The rising prices of fuel, sugar, maize and other agricultural produce such as tomatoes have in the past three months driven inflation in Kenya to 6.39 per cent — the highest in the region — as Uganda recorded a drop in the cost of living.
The rebound in the prices of crude oil on the international market, which has seen it rise from a low of $29 per barrel early this year to the current $41.91 per barrel, is partly responsible for the upward spike in the medium term in Uganda, Tanzania and Rwanda, as the countries start adjusting their pump prices upwards.
The rise in prices of food items that make up close to 40 per cent of the basket of goods used to calculate inflation saw Kenya’s inflation rise from 5.8 per cent in June to 6.39 per cent last month.
According to the Kenya National Bureau of Statistics, maize flour, tomatoes and sugar are among the goods that recorded significant price increases, pushing the food and non-alcoholic drinks’ index up by 1.12 per cent.
In the three months, the price of maize flour in Kenya has risen by $0.15 due to a shortage of the crop. Millers have been importing the grains from Tanzania, incurring more than $6.8 million in costs in June alone.
Data from the National Cereals and Produce Board shows the national average retail price for a 90kg bag of maize has risen to $31.50, from $27.9 in June.
Then the energy regulator mid-July also effected the highest month-on-month raise in the prices of diesel and petrol, which factored in additional $0.06 road maintenance levy, pushing a litre of fuel to a high of $0.09 a litre.
But energy prices dropped marginally. The price of cooking gas dropped to an average of $20.3 in July for a 13kg cylinder, compared with $21.7 a month earlier, helped by the removal of value added tax on the product in the 2015/6 budget.
Uganda recorded a drop in its inflation to 5.1 per cent last month, from 5.9 per cent recorded in June, thanks to a drop in food and fuel prices.
Director of macrostatistics at the Uganda Bureau of Statistics Fred Mukisa said that in July, the prices of manufactured goods, fuel and food dropped, pushing down the annual headline inflation.
“We also saw a drop in the services inflation,” Mr Mukisa said.
Uganda’s annual core inflation dropped to 5.7 per cent in July, compared with 6.8 per cent in June. The country also recorded a drop in non-food prices inflation to 5.8 per cent, from 7.4 per cent.
Uganda has seen a slight increase in fuel prices in the past two months, with petrol and diesel increasing by an average of 10.8 per cent to retail at $0.77. Kerosene prices dropped by 7.7 per cent to retail at $0.98. This pushed the energy inflation costs down to 2.1 per cent in July, compared with 6.6 per cent recorded in June.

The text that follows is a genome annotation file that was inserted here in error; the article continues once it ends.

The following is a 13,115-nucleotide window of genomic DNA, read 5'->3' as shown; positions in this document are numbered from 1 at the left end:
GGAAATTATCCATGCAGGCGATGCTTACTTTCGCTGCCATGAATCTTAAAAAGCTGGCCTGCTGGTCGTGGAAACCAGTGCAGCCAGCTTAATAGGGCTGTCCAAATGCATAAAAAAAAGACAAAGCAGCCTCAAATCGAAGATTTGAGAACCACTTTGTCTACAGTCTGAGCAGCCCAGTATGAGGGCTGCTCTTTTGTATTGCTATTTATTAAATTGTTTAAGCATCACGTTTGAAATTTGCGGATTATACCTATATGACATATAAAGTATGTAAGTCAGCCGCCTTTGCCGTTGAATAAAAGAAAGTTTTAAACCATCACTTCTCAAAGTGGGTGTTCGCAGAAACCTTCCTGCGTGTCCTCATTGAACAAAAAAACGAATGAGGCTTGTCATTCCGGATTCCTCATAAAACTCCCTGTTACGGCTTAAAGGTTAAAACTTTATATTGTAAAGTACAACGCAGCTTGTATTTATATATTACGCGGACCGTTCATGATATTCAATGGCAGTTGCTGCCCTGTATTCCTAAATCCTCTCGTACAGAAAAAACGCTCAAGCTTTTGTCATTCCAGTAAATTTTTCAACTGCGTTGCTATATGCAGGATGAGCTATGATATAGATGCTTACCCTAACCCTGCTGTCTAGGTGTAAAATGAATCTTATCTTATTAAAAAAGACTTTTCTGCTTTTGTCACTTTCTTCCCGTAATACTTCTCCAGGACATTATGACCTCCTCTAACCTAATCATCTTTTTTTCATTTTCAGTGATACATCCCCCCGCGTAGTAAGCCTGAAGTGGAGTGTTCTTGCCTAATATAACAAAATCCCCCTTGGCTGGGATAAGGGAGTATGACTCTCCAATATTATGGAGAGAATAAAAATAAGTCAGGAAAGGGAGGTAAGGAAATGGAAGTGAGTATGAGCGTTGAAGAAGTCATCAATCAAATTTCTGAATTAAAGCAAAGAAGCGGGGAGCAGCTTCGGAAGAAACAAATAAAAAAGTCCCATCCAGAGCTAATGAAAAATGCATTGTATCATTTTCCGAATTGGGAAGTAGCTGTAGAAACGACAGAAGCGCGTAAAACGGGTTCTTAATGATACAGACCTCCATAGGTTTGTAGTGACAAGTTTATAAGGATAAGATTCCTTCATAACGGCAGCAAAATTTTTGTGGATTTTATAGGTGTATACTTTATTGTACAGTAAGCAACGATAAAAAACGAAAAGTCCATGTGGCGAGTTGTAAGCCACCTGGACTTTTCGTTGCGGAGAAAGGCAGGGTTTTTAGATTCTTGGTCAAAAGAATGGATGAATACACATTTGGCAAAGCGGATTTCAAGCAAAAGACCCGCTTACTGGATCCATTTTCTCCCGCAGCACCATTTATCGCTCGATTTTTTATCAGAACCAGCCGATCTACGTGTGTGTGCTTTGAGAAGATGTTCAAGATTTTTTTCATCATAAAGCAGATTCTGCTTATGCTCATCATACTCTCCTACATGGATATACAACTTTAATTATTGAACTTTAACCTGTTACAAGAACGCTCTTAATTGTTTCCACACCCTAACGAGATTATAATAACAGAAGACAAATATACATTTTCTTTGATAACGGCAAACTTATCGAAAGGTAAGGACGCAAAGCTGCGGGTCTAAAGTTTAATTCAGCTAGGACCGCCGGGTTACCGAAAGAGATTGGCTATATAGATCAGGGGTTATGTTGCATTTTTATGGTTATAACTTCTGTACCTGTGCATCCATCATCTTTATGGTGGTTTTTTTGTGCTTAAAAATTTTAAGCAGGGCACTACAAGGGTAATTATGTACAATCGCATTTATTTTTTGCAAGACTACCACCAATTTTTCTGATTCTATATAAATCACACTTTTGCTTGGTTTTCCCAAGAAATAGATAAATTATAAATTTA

Mr Mukisa said that prices of vegetables increased by 14.6 per cent due to erratic supply.
Focus Economics analysts predict that Uganda’s inflation will average 6.2 per cent this year and 6.3 per cent in 2017.
Impact on low-income households
Kenya’s Central Bank, in a bid to check the rising inflation and maintain currency stability, has retained its base lending rate at 10.5 per cent, but still the prices of goods and services are expected to rise further in coming months as the impact of the $0.09 per litre increase in diesel prices begins to be felt in the economy.
Central Bank Governor Dr Patrick Njoroge said the rise in food prices coupled with the introduction of new taxes have also put pressure on inflation.
Explaining why the CBK retained the Central Bank Rate, Dr Njoroge noted that the anticipated rise in inflation as a result of the additional charge on fuel tax is expected to impact negatively on consumer prices.
But analysts at Citi said that despite Kenya’s inflation being below the 7.5 per cent band, it is still a concern for low-income earners.
“Rising food prices pose a specific problem for central banks in sub-Saharan Africa because food constitutes a bigger part of the basket that makes up the consumer price index than in other parts of the world,” said the Citi analysts. “Because of this, it also has a bigger impact on low-income households, so rising food price inflation pushes up low-income household inflation more than for upper-income households. This is shown in the case of Kenya.”
Others from Focus Economics predict that Kenya’s inflation will average 6 per cent this year.
But Uganda’s inflation will ride on the rains this year. If the rains are poor, there will be a double risk of food and fuel-driven inflationary pressure, warned Kingdom Securities macroeconomic analyst Mercyline Gatebi.
On the currency front, the Kenyan shilling has remained stable against the dollar, despite the Brexit jitters, mostly boosted by inflows from foreign investors taking up government debt, wooed by an increase in rates.
“We expected some slight pressures on the local currencies but acted fast. So far, Brexit has not affected our economy despite the weakening of the pound sterling. We remain on the lookout to support our currency,” Dr Njoroge said. The Kenya shilling traded at 101.35/55 units to the dollar, having gained 3.2 per cent against the greenback so far this year.
The Ugandan shilling weakened on Monday, due to a surge in dollar demand by fuel importers and commercial banks covering their short positions. Midweek, the commercial banks quoted the Ugandan shilling at 3,380/3,390 units, compared with last week’s 3,367/3,377 units.
Stephen Kaboyo of Alpha Capital attributed the Ugandan shilling’s loss of ground in the early part of the week to a rise in demand but noted that it later recovered and stabilised as the Bank of Uganda’s open market operations took up $87.3 million in a seven-day repo. The shilling stayed in the range of 3370/3390.
“In the coming week, the shilling is likely to remain within the current range, with a slight appreciation as end-month effects wear off,” Mr Kaboyo said.